Two years ago, a doctor used the words cancer and terminal in the same sentence about my husband. My world crashed around me in that minute, and it has yet to rebuild. As a way to cope, I ignored the word terminal. I hoped and prayed that we would find a way for more life.
I watched Scott fight cancer. I watched him suffer. I watched him choose life, even on days when he just wanted it all to end. He was my hero. I remembered asking if there was anything I could do to make his life longer. Other than getting him to treatments, and taking care of him, and being there for emotional support, there was nothing medically I could do for him. NOTHING. I would have done anything to save him; to keep him here longer.
I felt POWERLESS.
Eighteen months ago today, he left our world for his eternal life. I still feel powerless.
Years ago, I made a meal for a family who was fighting cancer. Their little girl was fighting a blood cancer called aplastic anemia. I heard about them, prayed for them, and made that meal. It was all I knew how to do at the time. In time, she went in remission.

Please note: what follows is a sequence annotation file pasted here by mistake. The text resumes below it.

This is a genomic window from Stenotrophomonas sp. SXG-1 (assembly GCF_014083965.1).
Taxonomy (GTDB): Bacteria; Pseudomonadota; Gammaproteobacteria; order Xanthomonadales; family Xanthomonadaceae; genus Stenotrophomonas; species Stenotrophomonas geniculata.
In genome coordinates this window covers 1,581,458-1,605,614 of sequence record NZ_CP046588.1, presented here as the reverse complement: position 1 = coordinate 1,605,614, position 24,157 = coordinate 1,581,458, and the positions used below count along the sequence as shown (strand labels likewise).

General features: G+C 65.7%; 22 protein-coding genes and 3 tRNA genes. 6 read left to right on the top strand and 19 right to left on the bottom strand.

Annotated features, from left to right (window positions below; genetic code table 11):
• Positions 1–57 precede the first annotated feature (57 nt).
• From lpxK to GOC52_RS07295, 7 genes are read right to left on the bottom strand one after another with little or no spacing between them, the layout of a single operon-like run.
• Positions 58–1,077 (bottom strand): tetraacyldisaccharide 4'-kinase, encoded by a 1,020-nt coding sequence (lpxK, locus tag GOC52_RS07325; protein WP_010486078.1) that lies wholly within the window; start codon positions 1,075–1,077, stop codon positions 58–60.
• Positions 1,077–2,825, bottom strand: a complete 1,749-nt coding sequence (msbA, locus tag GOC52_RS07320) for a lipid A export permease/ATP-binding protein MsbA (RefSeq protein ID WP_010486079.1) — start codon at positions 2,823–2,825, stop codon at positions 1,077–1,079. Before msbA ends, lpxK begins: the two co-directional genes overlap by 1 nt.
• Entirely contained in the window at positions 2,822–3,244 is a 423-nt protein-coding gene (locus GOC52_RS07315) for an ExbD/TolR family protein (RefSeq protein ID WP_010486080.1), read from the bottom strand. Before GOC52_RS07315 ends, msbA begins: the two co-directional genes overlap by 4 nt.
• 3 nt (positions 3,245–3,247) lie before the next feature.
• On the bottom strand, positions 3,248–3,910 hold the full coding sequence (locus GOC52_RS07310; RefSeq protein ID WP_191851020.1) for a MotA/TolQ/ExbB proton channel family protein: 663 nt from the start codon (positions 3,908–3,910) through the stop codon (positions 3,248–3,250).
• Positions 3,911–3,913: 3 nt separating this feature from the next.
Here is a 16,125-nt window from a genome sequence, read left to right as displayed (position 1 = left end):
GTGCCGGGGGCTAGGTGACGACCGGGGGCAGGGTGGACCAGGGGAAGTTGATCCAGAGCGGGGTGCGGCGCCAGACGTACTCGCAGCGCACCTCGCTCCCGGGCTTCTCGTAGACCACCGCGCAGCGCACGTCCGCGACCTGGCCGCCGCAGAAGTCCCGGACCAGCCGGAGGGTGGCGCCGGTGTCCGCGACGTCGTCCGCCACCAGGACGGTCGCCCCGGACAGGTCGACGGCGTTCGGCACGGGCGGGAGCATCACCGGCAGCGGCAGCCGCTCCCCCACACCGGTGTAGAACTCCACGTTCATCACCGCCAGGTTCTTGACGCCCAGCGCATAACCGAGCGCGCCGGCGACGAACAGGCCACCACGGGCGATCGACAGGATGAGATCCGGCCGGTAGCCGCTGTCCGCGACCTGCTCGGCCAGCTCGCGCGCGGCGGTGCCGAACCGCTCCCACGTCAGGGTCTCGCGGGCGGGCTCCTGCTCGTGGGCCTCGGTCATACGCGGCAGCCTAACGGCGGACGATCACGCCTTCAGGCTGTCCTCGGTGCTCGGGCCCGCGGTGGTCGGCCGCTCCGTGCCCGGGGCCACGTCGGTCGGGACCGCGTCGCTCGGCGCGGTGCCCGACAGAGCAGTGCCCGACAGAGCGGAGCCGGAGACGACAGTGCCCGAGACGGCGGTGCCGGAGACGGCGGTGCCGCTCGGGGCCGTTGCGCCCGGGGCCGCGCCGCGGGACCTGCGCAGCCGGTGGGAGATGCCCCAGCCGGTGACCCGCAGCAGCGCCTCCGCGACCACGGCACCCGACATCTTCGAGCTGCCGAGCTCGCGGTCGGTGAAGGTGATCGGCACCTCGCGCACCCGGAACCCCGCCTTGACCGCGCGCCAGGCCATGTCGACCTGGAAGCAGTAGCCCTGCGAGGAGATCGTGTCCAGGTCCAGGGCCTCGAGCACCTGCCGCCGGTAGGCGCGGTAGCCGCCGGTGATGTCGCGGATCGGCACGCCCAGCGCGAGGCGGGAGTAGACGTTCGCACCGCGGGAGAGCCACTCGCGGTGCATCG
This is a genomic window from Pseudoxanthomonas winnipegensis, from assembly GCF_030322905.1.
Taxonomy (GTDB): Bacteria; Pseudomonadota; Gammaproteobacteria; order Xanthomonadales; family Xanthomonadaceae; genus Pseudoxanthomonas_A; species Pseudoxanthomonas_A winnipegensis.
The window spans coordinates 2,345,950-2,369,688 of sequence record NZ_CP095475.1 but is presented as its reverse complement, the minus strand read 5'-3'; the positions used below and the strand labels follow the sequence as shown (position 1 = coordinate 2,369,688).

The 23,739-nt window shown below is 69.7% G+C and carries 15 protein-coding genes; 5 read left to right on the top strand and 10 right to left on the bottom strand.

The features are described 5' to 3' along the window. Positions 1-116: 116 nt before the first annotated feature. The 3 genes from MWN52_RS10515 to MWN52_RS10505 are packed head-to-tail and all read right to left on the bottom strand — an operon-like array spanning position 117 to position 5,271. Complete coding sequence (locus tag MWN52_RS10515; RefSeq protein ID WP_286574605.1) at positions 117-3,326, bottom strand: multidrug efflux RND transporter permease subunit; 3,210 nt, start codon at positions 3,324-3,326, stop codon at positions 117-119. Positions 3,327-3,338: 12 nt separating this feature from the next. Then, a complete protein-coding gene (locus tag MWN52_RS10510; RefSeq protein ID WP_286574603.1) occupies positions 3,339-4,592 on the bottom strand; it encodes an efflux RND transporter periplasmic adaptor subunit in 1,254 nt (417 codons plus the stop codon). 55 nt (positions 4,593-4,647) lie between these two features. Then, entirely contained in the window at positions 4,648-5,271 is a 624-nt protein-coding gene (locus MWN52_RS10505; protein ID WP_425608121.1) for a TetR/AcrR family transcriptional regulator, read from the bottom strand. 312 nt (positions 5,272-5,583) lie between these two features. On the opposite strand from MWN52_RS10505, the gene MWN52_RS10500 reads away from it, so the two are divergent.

This girl, who has been in remission for six years, is once again fighting. She desperately needs a bone marrow transplant, and they have yet to find a donor. She needs a donor. I pray they find one today.
According to DeleteBloodCancer.org, only 30% of patients have a bone marrow donor in their families. That means 70% of people with blood cancer rely on strangers.
Not everyone can donate bone marrow, but if you can, please get on the bone marrow registry. If you are not eligible, please consider donating to this cause. Earlier this week, I went to DeleteBloodCancer.org and signed up as a donor. Today, my kit arrived. I spent 5 minutes reading the directions, swabbing my cheeks, and affixing labels. Now my kit is in the mail, on it’s way to the lab, where someday soon, my number will be put in a database as a donor.
It took me less than five minutes to request my kit; and less than 5 to swab my cheeks. That is all.
Not all cancers can be removed and not all cancer patients can have a transplant. SOME, however CAN. I couldn’t save Scott, nothing more could be done. There are plenty of people I cannot help. I will spend the rest of my eligible years praying that I will be matched up.
Please, if you can, choose the gift of life for another person. You never know who you will save: a child, a mother, a father…
If you want more information about blood cancer, please visit DeleteBloodCancer.org